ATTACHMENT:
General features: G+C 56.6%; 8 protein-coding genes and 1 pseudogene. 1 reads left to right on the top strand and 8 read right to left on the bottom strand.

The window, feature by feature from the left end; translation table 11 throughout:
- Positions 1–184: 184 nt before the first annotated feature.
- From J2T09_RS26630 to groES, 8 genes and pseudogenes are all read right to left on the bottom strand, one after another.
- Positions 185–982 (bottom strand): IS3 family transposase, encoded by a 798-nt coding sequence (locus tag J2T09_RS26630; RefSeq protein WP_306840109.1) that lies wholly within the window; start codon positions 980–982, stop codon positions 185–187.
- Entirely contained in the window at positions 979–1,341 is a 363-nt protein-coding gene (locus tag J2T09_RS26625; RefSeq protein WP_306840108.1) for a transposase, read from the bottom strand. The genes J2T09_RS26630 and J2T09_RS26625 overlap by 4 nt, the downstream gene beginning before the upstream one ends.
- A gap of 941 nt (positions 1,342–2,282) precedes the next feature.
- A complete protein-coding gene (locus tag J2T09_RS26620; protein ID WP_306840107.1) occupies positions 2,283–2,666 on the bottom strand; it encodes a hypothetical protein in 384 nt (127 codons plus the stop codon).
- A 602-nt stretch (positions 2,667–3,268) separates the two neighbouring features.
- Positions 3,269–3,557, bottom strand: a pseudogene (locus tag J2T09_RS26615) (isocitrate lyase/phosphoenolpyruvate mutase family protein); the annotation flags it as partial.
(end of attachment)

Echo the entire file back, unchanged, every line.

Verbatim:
General features: G+C 56.6%; 8 protein-coding genes and 1 pseudogene. 1 reads left to right on the top strand and 8 read right to left on the bottom strand.

The window, feature by feature from the left end; translation table 11 throughout:
- Positions 1–184: 184 nt before the first annotated feature.
- From J2T09_RS26630 to groES, 8 genes and pseudogenes are all read right to left on the bottom strand, one after another.
- Positions 185–982 (bottom strand): IS3 family transposase, encoded by a 798-nt coding sequence (locus tag J2T09_RS26630; RefSeq protein WP_306840109.1) that lies wholly within the window; start codon positions 980–982, stop codon positions 185–187.
- Entirely contained in the window at positions 979–1,341 is a 363-nt protein-coding gene (locus tag J2T09_RS26625; RefSeq protein WP_306840108.1) for a transposase, read from the bottom strand. The genes J2T09_RS26630 and J2T09_RS26625 overlap by 4 nt, the downstream gene beginning before the upstream one ends.
- A gap of 941 nt (positions 1,342–2,282) precedes the next feature.
- A complete protein-coding gene (locus tag J2T09_RS26620; protein ID WP_306840107.1) occupies positions 2,283–2,666 on the bottom strand; it encodes a hypothetical protein in 384 nt (127 codons plus the stop codon).
- A 602-nt stretch (positions 2,667–3,268) separates the two neighbouring features.
- Positions 3,269–3,557, bottom strand: a pseudogene (locus tag J2T09_RS26615) (isocitrate lyase/phosphoenolpyruvate mutase family protein); the annotation flags it as partial.